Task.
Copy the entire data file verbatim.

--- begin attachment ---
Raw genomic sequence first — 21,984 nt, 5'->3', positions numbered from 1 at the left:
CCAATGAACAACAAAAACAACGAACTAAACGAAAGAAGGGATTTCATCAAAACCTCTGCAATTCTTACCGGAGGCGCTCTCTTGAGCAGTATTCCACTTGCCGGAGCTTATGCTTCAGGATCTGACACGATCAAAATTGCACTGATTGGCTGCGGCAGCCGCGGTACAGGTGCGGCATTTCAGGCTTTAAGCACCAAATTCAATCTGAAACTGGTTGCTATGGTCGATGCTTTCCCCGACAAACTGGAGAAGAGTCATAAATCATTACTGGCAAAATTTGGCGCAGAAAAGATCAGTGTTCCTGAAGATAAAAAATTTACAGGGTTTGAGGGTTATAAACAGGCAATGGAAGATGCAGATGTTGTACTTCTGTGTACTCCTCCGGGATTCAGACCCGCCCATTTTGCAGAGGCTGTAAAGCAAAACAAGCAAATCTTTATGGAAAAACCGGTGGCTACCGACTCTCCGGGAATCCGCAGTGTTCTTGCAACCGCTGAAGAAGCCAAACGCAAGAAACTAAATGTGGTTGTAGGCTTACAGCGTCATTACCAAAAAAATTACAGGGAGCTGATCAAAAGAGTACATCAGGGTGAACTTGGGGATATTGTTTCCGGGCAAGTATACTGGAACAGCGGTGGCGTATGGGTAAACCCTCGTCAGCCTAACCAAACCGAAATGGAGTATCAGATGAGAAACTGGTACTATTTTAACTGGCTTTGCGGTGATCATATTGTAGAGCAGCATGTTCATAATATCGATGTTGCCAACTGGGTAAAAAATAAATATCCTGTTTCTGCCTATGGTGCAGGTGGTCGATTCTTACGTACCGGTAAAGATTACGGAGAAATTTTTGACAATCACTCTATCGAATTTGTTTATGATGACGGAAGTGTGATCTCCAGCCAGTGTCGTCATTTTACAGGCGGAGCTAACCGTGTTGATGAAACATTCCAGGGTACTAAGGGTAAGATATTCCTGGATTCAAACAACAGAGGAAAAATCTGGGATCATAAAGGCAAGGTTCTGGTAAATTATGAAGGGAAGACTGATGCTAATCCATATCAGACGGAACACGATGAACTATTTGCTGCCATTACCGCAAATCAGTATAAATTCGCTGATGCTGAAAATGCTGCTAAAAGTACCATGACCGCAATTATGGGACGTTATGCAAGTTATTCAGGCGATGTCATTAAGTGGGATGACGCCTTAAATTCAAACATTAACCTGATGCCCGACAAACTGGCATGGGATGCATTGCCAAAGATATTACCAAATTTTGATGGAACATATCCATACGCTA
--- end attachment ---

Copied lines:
Raw genomic sequence first — 21,984 nt, 5'->3', positions numbered from 1 at the left:
CCAATGAACAACAAAAACAACGAACTAAACGAAAGAAGGGATTTCATCAAAACCTCTGCAATTCTTACCGGAGGCGCTCTCTTGAGCAGTATTCCACTTGCCGGAGCTTATGCTTCAGGATCTGACACGATCAAAATTGCACTGATTGGCTGCGGCAGCCGCGGTACAGGTGCGGCATTTCAGGCTTTAAGCACCAAATTCAATCTGAAACTGGTTGCTATGGTCGATGCTTTCCCCGACAAACTGGAGAAGAGTCATAAATCATTACTGGCAAAATTTGGCGCAGAAAAGATCAGTGTTCCTGAAGATAAAAAATTTACAGGGTTTGAGGGTTATAAACAGGCAATGGAAGATGCAGATGTTGTACTTCTGTGTACTCCTCCGGGATTCAGACCCGCCCATTTTGCAGAGGCTGTAAAGCAAAACAAGCAAATCTTTATGGAAAAACCGGTGGCTACCGACTCTCCGGGAATCCGCAGTGTTCTTGCAACCGCTGAAGAAGCCAAACGCAAGAAACTAAATGTGGTTGTAGGCTTACAGCGTCATTACCAAAAAAATTACAGGGAGCTGATCAAAAGAGTACATCAGGGTGAACTTGGGGATATTGTTTCCGGGCAAGTATACTGGAACAGCGGTGGCGTATGGGTAAACCCTCGTCAGCCTAACCAAACCGAAATGGAGTATCAGATGAGAAACTGGTACTATTTTAACTGGCTTTGCGGTGATCATATTGTAGAGCAGCATGTTCATAATATCGATGTTGCCAACTGGGTAAAAAATAAATATCCTGTTTCTGCCTATGGTGCAGGTGGTCGATTCTTACGTACCGGTAAAGATTACGGAGAAATTTTTGACAATCACTCTATCGAATTTGTTTATGATGACGGAAGTGTGATCTCCAGCCAGTGTCGTCATTTTACAGGCGGAGCTAACCGTGTTGATGAAACATTCCAGGGTACTAAGGGTAAGATATTCCTGGATTCAAACAACAGAGGAAAAATCTGGGATCATAAAGGCAAGGTTCTGGTAAATTATGAAGGGAAGACTGATGCTAATCCATATCAGACGGAACACGATGAACTATTTGCTGCCATTACCGCAAATCAGTATAAATTCGCTGATGCTGAAAATGCTGCTAAAAGTACCATGACCGCAATTATGGGACGTTATGCAAGTTATTCAGGCGATGTCATTAAGTGGGATGACGCCTTAAATTCAAACATTAACCTGATGCCCGACAAACTGGCATGGGATGCATTGCCAAAGATATTACCAAATTTTGATGGAACATATCCATACGCTA